Concern over focus of investigation into Haulbowline site


A SOLICITOR acting for residents of the Cork Harbour area has expressed concern about the focus of a report commissioned by the Department of the Environment into the remediation of the former Irish Steel plant at Haulbowline Island.

Joe Noonan, who advised Cork Harbour Alliance for a Safe Environment, said the 2005 report by consultants White Young Green for the department seemed very focused on possible uses for the site rather than the immediate risk it poses to health.

“The report seems to have a very limited purpose. Rather than providing a comprehensive assessment of its current impact on health and the environment across the site, it seems very focused on assessing its impact on future developments,” he said.

White Young Green divided the 20-hectare site into two parts for examination – the main steel plant adjacent to the naval base and the East Tip, which had been built up over decades by dumping slag from the plant on the foreshore.

However, the examination was confined to areas outside the steelworks buildings, resulting in some 50 per cent of the main steelworks site being excluded from the investigation, which involved sampling of soil, groundwater and marine sediment.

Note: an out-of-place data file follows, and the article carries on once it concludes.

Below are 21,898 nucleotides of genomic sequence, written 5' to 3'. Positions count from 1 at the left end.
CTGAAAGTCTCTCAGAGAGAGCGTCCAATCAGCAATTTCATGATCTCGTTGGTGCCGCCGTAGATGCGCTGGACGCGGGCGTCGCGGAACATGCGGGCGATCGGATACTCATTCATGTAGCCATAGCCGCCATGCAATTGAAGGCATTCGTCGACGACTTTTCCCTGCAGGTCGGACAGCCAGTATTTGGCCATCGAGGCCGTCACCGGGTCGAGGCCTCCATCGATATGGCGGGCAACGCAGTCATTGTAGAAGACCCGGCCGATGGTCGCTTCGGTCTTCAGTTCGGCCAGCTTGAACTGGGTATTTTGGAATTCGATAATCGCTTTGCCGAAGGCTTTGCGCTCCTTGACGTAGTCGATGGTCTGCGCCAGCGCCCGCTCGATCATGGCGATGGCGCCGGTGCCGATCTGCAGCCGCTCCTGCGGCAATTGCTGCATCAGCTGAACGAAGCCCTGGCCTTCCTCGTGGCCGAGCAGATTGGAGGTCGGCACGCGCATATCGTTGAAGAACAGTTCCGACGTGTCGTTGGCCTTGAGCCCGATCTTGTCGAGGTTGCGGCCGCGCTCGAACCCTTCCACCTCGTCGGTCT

The consultants assessed each part of the site for elements like arsenic, cadmium, lead, nickel and dioxins and for possible future use including residential, public open space and commercial/industrial.

They concluded that there was a moderate risk to human health and environmental receptors in the event of a residential or open public space use, while they assessed the risk as low to moderate if the site was remediated for commercial/industrial use.

“It is considered that the most feasible development solution from an economic and technical view would be a commercial/industrial use for the main site and a public open space use for the East Tip,” it states.

The authors recommend capping the East Tip area using standard earth layer and high-density polythene. They estimate the cost of the capping work at €7.52 million.

They also recommend further investigation in areas not investigated such as under building slabs, more testing for dioxins in the East Tip area and asbestos in the built-up area of the main site as well as further tests for landfill gases such as methane. However, Mr Noonan said the fact that 50 per cent of the site was not investigated was a cause for concern, while he also questioned what the department had done to implement the recommendations.

“The consultants acknowledge the limitations of their initial investigation and recommended further site investigation,” he said. “This report was completed in 2005 and yet none of these recommendations have been acted upon.” Fine Gael spokesman on health Dr James Reilly warned that the Government would expose the State to litigation if it failed to order an immediate independent health impact assessment of the site.

Meanwhile, Cork Labour TD Ciarán Lynch has written to Minister for the Environment John Gormley seeking clarification on suggestions that tens of thousands of tonnes of potentially toxic material may have been removed from Haulbowline to be used in the construction of roads.